Trade gap shrinks to four-year low as U.S. oil imports drop

Boosting Growth

The figures used to calculate gross domestic product, which eliminate the influence of prices, showed the trade deficit narrowed to $44.6 billion in November, a five-month low. The fourth-quarter average so far is smaller than in the previous three months, indicating trade boosted gross domestic product.

The U.S. economy expanded more than previously reported in the third quarter, with GDP rising at a 4.1% annualized rate, Commerce Department figures showed Dec. 20. An initial reading showed a 2.8% rate of expansion in the three months ended September and a second release estimated a 3.6% pace.

Estimates for the fourth quarter have improved as data showed consumer spending was picking up and manufacturing was strengthening. GDP grew at a 2.6% annualized rate between October and December, according to the most recent tracking estimate by economists at Macroeconomic Advisers in St. Louis, up from a projected 1.5% as recently as December 10.

A pickup at U.S. factories is helping to support the expansion, now in its fifth year. Manufacturing grew in December at the second-fastest pace in more than two years. The Institute for Supply Management’s factory index eased to 57 from the prior month’s 57.3, which was the highest since April 2011, the Tempe, Arizona-based group said last week.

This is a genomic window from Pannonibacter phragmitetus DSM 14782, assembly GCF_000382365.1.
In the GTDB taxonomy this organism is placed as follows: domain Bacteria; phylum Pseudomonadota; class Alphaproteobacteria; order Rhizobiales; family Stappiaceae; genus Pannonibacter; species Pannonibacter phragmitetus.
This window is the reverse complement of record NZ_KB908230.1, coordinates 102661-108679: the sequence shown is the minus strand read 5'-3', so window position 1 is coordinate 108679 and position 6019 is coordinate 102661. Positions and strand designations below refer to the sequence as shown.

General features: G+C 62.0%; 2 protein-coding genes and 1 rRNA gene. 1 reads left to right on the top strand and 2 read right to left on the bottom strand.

Manufacturing Gains

Orders reported by purchasing managers were the strongest since April 2010 and an employment gauge reached its highest level since June 2011 in the ISM data.

Dennis Muilenburg, president and chief operating officer of Chicago-based Boeing, is among executives who are optimistic about business abroad. The planemaker collects about 30% of its revenue outside the U.S., which Muilenburg predicts will be a stable share “for the long term.”

“It’s not just a wave of exports, it’s something we can sustain for the long run,” Muilenburg said at a Dec. 4 conference. “Even in a tough budget environment, we’re only seeing increases here in terms of security needs.”

Global Manufacturing

Manufacturing across the globe showed signs of uneven growth in December, according to other reports. In the euro area, an index of factory activity climbed to 52.7 from a November reading of 51.6, Markit Economics said. Manufacturing in Germany increased, while a gauge of factories in France dropped to a seven-month low. An index of U.K. manufacturing cooled as export demand weakened, and readings in China slipped.

The trade gap with China, the world’s second-biggest economy, narrowed to $26.9 billion from $28.9 billion in October, today’s report showed. Exports to China were the highest on record.

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